An Experiment in Human Omnipresence

A little over a dozen years ago, an experiment was launched. I don’t think anyone called it an experiment, but it turns out to have become one. The smartphone was introduced: The iPhone. 

In one way, it was an experiment in human omnipresence. At any moment now, I can check in on just about anyone or anything. The increase in information access does not appear to have been met with an increase in wisdom. 

A while back, I decided that my iPhone was a little too omnipresent, so I began with a small change in my habits. In the evening, when it came time to charge my phone, I put it in my downstairs office so that I did not have it at my bedside when I awoke. 

At first, I felt a little nervous about not having an alarm, so I bought an inexpensive, plug in clock. I had sometimes read a Kindle book on my iPhone, but began to use my Kindle device instead.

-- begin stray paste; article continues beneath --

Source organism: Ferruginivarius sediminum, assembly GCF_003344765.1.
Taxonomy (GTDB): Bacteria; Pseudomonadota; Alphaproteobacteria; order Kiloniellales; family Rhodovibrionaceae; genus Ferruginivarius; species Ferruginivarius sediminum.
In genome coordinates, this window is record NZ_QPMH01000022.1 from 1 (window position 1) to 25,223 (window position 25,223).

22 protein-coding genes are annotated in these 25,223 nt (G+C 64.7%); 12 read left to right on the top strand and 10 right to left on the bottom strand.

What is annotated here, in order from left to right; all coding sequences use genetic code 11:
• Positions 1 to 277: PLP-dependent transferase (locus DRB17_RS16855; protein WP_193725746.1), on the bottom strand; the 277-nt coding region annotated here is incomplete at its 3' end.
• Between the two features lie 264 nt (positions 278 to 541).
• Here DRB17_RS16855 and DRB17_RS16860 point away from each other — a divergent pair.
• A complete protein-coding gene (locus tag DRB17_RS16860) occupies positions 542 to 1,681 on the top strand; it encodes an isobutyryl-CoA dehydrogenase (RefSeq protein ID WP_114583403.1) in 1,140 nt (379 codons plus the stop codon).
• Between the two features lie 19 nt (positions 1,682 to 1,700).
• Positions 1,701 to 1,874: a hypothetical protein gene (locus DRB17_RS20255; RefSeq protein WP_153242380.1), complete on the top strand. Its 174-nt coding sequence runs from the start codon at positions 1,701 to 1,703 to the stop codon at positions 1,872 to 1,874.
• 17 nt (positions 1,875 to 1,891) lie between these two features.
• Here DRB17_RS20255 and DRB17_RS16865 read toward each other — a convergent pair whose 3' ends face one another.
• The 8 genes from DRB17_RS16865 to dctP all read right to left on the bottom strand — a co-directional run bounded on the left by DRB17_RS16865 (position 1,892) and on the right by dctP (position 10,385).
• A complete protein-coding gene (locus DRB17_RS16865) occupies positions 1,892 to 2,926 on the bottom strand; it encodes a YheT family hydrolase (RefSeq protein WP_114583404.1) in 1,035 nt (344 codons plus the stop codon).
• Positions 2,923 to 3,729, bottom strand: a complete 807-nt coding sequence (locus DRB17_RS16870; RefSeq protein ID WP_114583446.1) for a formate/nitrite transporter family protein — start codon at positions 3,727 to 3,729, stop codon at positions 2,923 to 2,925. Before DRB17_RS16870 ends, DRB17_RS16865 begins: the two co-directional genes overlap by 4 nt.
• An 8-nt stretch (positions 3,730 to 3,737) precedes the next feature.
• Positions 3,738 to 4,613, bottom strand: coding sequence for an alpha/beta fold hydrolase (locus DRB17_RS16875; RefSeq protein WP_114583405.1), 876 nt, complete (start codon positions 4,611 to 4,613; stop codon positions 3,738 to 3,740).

When I rose in the morning, I wasn’t checking email or social media as my first act of the day. Instead, I would rise, make myself a cup of home-roasted coffee, then enjoy some time reading scripture and praying first. I might even engage a work project next before finally picking up my iPhone. 

What I learned is that a smartphone is a very powerful servant, but a tyrannical master. 

On Monday, our latest Unhurried Living podcast posted: Managing Our Omnipresent Smartphones. In it, I share more about my journey with managing my smartphone use. If you haven’t already listened to it, I think you’d find it helpful. 

For Reflection: 

  • How omnipresent is your smartphone these days? 
  • One way to test your emotional dependence on this device is to set aside some length of time when you turn it off. How do you feel when you do this? 
  • If you don’t already, what might it be like to begin your day smartphone-free?

Photo by freestocks.org on Unsplash

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